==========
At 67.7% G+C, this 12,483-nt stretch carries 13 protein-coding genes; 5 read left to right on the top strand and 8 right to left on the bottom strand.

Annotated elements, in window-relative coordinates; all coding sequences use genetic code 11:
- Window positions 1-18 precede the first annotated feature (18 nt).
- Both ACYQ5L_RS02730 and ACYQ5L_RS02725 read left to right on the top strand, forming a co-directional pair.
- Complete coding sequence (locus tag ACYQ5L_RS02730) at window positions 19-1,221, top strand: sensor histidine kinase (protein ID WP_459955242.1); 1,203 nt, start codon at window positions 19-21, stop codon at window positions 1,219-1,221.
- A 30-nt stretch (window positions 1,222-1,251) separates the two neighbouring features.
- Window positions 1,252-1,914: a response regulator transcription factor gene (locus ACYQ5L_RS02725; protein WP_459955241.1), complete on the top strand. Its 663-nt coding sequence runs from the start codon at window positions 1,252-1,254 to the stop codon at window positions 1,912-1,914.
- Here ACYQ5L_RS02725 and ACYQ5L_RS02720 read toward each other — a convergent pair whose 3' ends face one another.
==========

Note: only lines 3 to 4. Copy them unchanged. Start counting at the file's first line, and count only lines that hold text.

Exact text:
- Window positions 1-18 precede the first annotated feature (18 nt).
- Both ACYQ5L_RS02730 and ACYQ5L_RS02725 read left to right on the top strand, forming a co-directional pair.